This is a must in today’s online world. I have just started to use Trafft – an equivalent for Calendly and Acuity. This allows clients to book both paid and non-paid meetings directly into your calendar based on your availability. Very cute – and certainly something worth paying for.
Social Media Management
I just love Social Bee. I have been using them for a long time now and this single subscription invites you to post to your major social accounts. They have also just introduced an AI model that helps you create snappy posts although I must admit I prefer to do it the old-fashioned way.
Free or Paid For?
On the subject of paying for services – my view is that whilst there can be programs that are ‘free’, if I get value from them, then I will pay. Software Recommendations are therefore built around your specific need. What is it that you are actually trying to do.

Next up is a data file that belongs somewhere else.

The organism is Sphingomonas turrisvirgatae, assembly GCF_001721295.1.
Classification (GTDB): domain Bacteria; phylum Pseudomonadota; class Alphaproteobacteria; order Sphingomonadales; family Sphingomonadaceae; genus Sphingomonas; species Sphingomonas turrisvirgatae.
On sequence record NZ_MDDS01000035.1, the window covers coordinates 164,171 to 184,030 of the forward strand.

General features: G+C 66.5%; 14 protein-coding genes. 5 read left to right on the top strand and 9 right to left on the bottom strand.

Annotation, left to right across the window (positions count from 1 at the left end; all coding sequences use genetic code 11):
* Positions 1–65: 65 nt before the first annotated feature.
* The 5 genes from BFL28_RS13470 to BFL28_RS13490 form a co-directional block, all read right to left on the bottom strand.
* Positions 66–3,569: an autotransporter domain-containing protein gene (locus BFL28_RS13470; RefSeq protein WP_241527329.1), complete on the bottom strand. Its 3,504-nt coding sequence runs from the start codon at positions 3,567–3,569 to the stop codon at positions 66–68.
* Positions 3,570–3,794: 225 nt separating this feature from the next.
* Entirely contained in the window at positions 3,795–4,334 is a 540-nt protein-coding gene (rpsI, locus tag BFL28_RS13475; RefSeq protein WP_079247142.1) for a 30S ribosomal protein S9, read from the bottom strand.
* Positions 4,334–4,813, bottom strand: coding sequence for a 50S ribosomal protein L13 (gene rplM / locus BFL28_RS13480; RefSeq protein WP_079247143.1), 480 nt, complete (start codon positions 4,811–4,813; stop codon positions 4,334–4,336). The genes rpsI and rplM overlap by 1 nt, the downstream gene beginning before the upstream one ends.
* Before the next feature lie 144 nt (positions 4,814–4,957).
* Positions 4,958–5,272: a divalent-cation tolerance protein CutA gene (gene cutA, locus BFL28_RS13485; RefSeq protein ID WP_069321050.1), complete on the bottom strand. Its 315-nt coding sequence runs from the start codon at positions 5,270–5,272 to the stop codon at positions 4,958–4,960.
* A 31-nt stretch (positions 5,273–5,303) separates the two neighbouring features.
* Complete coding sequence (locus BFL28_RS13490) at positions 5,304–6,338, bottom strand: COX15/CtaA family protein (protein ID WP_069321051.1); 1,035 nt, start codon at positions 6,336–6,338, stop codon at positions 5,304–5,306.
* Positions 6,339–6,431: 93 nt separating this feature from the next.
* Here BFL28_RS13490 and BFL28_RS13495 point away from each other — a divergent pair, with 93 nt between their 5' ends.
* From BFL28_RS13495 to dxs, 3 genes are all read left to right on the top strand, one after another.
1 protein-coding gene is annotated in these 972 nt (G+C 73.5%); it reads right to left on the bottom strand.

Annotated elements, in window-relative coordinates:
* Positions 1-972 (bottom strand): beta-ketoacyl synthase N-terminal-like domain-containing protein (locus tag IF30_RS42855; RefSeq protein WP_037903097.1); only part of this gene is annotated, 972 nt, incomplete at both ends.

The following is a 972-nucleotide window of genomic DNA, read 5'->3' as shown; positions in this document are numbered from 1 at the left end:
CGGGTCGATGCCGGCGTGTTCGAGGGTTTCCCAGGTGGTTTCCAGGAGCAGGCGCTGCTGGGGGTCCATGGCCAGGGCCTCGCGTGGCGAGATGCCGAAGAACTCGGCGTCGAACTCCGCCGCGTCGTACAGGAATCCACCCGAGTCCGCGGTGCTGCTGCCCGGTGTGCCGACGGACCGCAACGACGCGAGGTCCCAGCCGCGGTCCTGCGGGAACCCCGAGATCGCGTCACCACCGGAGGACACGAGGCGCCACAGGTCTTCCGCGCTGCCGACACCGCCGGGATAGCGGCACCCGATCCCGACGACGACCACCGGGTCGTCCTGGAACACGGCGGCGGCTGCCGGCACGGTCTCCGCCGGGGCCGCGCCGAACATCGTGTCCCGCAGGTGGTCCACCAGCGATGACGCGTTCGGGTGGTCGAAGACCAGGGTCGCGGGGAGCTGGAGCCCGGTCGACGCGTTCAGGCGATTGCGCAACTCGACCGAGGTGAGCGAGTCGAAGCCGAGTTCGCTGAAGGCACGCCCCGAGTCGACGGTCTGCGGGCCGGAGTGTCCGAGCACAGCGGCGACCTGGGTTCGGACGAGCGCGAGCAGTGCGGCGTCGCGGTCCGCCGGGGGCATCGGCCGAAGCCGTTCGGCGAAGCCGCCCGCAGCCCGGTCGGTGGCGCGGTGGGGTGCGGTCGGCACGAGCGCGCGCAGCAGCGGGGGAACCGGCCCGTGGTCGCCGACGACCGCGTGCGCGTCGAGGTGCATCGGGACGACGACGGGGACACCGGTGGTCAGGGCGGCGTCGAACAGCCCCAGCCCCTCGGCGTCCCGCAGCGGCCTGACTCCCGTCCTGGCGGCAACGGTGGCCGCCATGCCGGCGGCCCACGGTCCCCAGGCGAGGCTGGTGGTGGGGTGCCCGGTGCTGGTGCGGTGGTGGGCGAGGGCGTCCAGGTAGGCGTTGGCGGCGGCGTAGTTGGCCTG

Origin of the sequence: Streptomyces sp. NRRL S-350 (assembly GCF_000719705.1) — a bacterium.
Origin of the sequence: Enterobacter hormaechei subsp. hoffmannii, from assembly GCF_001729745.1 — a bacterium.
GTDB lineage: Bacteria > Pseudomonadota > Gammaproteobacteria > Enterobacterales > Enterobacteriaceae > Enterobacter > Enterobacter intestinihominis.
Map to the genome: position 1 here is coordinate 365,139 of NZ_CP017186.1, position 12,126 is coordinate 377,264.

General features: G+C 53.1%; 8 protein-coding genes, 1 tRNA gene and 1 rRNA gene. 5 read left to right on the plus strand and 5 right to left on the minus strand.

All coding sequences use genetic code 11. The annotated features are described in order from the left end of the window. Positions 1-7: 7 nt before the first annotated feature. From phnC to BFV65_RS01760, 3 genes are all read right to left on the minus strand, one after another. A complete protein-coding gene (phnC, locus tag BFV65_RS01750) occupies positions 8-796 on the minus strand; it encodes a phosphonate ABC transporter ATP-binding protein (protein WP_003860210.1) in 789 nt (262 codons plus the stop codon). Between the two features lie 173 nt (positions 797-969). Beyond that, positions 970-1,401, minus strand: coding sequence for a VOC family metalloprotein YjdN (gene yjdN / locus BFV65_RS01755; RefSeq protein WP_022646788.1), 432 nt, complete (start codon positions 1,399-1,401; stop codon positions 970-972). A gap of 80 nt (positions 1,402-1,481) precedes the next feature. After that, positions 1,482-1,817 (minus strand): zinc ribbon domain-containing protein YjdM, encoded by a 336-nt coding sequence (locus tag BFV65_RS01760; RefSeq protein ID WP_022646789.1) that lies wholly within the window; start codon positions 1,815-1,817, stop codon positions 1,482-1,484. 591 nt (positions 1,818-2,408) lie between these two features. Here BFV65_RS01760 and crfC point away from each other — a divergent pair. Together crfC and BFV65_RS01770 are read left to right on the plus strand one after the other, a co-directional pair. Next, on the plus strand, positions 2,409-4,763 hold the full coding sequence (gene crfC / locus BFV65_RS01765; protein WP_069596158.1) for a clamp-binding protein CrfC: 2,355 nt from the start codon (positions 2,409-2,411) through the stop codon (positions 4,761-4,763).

As an example, at the moment, I am thinking about how I manage my customer data. I can spend a lot on services that I really do not need, but similarly, I can get some stuff free. Where do I draw the line? It is down to my requirement, budget and real need not nice to haves.
I then tend to find the additional addons are invaluable. So I got a better software as a service (SAAS) and I helped the company by not being a freeloader.
I would love to hear your preferences in the comments below.
In today’s fast-paced world, where balancing multiple tasks has become the norm, effective time management for learners has emerged as a critical skill. With increasing demands on their time, learners often feel overwhelmed, leading to stress, decreased productivity, and, worst of all, diminished learning outcomes. Is there a way forward? The answer lies in mastering the art of time management for learners.
Why is Time Management for Learners Important?